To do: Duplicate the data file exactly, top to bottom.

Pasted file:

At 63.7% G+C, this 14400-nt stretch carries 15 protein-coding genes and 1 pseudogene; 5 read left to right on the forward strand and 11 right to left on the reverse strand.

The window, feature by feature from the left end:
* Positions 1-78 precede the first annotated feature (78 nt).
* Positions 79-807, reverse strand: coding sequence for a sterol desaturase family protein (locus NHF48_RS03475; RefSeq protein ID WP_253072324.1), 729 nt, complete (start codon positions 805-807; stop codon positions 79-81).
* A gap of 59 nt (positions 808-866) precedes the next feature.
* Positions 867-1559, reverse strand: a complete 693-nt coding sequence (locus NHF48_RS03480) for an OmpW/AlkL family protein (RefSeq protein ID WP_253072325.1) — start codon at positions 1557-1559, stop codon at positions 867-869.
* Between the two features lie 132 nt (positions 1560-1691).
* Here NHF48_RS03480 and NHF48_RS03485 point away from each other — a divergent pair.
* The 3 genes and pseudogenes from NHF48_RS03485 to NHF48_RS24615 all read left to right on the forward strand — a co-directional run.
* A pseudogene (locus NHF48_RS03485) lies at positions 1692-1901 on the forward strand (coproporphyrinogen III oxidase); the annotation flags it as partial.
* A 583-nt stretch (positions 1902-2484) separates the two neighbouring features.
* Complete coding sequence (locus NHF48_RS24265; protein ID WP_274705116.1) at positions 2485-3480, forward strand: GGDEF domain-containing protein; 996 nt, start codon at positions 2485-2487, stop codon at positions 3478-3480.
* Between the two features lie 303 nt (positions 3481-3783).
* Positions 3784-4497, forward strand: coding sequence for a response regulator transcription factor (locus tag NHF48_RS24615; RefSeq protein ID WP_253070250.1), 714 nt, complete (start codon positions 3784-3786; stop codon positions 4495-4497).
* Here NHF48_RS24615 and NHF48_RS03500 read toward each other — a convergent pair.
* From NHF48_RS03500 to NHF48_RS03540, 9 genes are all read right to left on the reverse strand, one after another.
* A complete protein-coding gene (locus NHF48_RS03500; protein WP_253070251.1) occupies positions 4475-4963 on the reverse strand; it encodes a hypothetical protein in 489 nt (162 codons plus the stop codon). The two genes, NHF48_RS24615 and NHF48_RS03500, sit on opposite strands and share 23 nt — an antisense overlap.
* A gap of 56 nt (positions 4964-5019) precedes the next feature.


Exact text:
At 63.7% G+C, this 14400-nt stretch carries 15 protein-coding genes and 1 pseudogene; 5 read left to right on the forward strand and 11 right to left on the reverse strand.

The window, feature by feature from the left end:
* Positions 1-78 precede the first annotated feature (78 nt).
* Positions 79-807, reverse strand: coding sequence for a sterol desaturase family protein (locus NHF48_RS03475; RefSeq protein ID WP_253072324.1), 729 nt, complete (start codon positions 805-807; stop codon positions 79-81).
* A gap of 59 nt (positions 808-866) precedes the next feature.
* Positions 867-1559, reverse strand: a complete 693-nt coding sequence (locus NHF48_RS03480) for an OmpW/AlkL family protein (RefSeq protein ID WP_253072325.1) — start codon at positions 1557-1559, stop codon at positions 867-869.
* Between the two features lie 132 nt (positions 1560-1691).
* Here NHF48_RS03480 and NHF48_RS03485 point away from each other — a divergent pair.
* The 3 genes and pseudogenes from NHF48_RS03485 to NHF48_RS24615 all read left to right on the forward strand — a co-directional run.
* A pseudogene (locus NHF48_RS03485) lies at positions 1692-1901 on the forward strand (coproporphyrinogen III oxidase); the annotation flags it as partial.
* A 583-nt stretch (positions 1902-2484) separates the two neighbouring features.
* Complete coding sequence (locus NHF48_RS24265; protein ID WP_274705116.1) at positions 2485-3480, forward strand: GGDEF domain-containing protein; 996 nt, start codon at positions 2485-2487, stop codon at positions 3478-3480.
* Between the two features lie 303 nt (positions 3481-3783).
* Positions 3784-4497, forward strand: coding sequence for a response regulator transcription factor (locus tag NHF48_RS24615; RefSeq protein ID WP_253070250.1), 714 nt, complete (start codon positions 3784-3786; stop codon positions 4495-4497).
* Here NHF48_RS24615 and NHF48_RS03500 read toward each other — a convergent pair.
* From NHF48_RS03500 to NHF48_RS03540, 9 genes are all read right to left on the reverse strand, one after another.
* A complete protein-coding gene (locus NHF48_RS03500; protein WP_253070251.1) occupies positions 4475-4963 on the reverse strand; it encodes a hypothetical protein in 489 nt (162 codons plus the stop codon). The two genes, NHF48_RS24615 and NHF48_RS03500, sit on opposite strands and share 23 nt — an antisense overlap.
* A gap of 56 nt (positions 4964-5019) precedes the next feature.